Brown rice is delicious, but they are also an excellent source of fibre and B-complex vitamins and minerals, e.g., magnesium. Magnesium can help you reduce the risk of cardiac stroke and help you lower your blood cholesterol.

They are a good fit for any dish. It could be used with avocado salad, soups and black beans.

  1. Carrots

Carrots are a rich source of carotenes (alpha, beta and gamma carotenes). Studies have shown that a higher intake of beta carotenes is associated with a lower risk of heart attack and cardiac stroke.

It is also a powerful antioxidant, and a 2009 study showed that a daily dose of 50mg of beta carotene could significantly reduce the risk of cardiac diseases. Chopped carrots give a crunchy touch to your salads, and you can add shredded carrots to the muffins, pasta and tomato sauce.

How should you eat to help your heart?

Your eating and lifestyle habits are essential for your heart as your diet. The following instructions may help you to improve your heart health.

  • Reduce your portion sizes: How much you eat is as important as what you eat. Reducing daily food intake will allow you to maintain a healthy weight. Healthy weight is the key to successful cardiac health.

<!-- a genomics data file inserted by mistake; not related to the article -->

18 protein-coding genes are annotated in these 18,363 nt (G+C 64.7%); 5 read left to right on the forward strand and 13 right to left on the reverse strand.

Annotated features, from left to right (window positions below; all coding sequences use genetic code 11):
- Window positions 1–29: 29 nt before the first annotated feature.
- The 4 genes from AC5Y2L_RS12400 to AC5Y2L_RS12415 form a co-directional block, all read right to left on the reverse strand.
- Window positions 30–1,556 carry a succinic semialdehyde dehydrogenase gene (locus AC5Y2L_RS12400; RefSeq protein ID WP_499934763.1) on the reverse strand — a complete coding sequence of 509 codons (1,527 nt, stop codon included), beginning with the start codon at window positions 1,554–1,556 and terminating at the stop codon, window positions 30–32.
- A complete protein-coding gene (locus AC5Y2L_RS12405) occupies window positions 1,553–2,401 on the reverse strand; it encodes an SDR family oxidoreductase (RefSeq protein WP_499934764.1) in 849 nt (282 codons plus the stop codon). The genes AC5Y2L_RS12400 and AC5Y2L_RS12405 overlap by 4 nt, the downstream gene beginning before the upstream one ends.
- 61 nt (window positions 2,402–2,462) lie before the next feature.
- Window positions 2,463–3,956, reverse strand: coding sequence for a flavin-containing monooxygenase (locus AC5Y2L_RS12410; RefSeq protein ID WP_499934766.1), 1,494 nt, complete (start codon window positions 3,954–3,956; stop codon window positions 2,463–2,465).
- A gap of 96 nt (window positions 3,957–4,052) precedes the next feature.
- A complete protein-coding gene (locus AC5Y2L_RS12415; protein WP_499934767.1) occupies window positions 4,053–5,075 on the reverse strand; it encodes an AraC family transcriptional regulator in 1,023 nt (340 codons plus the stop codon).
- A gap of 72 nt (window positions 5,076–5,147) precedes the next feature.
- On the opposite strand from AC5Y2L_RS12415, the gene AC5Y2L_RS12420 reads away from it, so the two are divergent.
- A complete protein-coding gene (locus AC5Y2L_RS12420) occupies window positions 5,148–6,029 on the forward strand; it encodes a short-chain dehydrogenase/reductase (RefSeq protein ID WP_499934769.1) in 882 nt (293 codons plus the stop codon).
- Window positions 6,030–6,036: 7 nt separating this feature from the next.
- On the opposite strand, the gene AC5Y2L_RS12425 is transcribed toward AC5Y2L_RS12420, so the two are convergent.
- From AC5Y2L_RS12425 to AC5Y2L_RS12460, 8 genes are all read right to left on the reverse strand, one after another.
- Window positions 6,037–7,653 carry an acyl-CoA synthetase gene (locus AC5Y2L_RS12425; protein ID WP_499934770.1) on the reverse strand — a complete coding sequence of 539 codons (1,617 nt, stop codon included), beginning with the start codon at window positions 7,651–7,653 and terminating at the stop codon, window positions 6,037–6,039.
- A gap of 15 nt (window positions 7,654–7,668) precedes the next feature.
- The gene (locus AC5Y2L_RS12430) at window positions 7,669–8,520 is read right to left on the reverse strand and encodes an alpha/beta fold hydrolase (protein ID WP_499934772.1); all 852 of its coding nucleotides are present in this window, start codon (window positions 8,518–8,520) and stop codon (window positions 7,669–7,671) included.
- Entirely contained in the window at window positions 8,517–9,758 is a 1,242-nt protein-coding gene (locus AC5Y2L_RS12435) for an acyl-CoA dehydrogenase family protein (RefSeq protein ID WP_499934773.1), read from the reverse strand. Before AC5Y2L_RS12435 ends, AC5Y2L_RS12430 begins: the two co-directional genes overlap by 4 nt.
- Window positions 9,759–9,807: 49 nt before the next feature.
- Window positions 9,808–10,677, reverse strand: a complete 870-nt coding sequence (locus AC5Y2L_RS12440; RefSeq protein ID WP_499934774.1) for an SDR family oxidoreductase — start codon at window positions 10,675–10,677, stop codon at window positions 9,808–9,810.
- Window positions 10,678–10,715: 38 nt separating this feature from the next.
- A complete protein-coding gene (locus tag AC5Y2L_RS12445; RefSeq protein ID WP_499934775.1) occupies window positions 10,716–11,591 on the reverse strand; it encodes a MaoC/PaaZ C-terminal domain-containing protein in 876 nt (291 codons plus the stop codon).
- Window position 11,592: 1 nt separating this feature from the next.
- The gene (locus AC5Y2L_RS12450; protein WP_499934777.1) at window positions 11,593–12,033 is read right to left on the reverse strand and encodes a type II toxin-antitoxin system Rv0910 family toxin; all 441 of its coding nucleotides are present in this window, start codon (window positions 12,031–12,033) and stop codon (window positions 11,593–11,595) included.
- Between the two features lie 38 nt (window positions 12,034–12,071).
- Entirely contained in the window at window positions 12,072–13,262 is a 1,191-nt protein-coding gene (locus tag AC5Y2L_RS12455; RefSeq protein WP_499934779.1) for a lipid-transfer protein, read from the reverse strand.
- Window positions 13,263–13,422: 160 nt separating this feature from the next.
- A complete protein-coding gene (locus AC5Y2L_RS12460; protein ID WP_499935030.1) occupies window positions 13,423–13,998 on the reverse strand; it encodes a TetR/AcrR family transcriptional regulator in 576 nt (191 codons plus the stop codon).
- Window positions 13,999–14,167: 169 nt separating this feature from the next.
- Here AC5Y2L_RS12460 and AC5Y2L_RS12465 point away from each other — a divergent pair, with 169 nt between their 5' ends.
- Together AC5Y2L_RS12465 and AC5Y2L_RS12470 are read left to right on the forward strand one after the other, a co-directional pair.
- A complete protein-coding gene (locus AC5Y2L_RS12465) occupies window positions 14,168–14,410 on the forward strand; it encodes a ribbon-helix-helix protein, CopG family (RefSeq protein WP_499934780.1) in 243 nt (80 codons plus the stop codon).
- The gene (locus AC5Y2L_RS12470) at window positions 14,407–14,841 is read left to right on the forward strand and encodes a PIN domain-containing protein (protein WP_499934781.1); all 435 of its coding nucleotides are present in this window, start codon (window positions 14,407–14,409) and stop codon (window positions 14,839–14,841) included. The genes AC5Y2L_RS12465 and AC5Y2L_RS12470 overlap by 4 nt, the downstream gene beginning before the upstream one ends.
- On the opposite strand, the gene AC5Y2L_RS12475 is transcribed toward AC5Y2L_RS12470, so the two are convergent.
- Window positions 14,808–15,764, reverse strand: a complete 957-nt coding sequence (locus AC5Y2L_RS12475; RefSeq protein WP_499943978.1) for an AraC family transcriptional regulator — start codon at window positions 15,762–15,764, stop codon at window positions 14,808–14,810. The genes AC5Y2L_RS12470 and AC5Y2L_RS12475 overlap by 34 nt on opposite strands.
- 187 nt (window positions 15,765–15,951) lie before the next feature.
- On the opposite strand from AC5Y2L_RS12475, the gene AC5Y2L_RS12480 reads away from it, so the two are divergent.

• Plan your meals: Planning your meals can give your body a psychological advantage. The body prepares digestive enzymes according to the nature of the food consumed. Have you ever noticed that a prolonged waiting time in the steamy fragrance of meat results in fast digestion?

  • Regularise your meals: Try to fix the timings of your meals. A planned meal will allow your body to adjust accordingly. If you have a habit of intermittent eating throughout the day, your body will find it almost impossible to adapt to any routine.

  • Get enough sleep: Proper sleep helps you by improving the digestion of food. It will benefit your body and allow it to maintain its ideal weight and blood glucose.

  • Combine your foods with fruits and vegetables: The nutrients of vitamins and minerals in fruits and vegetables can help your body digest foods. It will also help your body avoid a sudden rush of blood glucose.

Bottom line

You can't imagine a healthy life without a healthy heart. Food could be a valuable tool to protect your cardiac health. Foods high in trans fat and salts are bad for your heart, while plant-based foods usually protect the heart. Excessive cholesterol is another cardiac risk factor. So, try to lower your bad cholesterol through a low-fat, low-salt and omega-three fatty acid-rich diet. Besides this, modify your lifestyle to make it more robust. These dietary and lifestyle changes will keep your heart beating for a long.

To see our at-home Heart Risk Disease Blood Test, click here

For a full range of blood tests and medications, visit our Welzo Online Pharmacy Page. For more details, click here.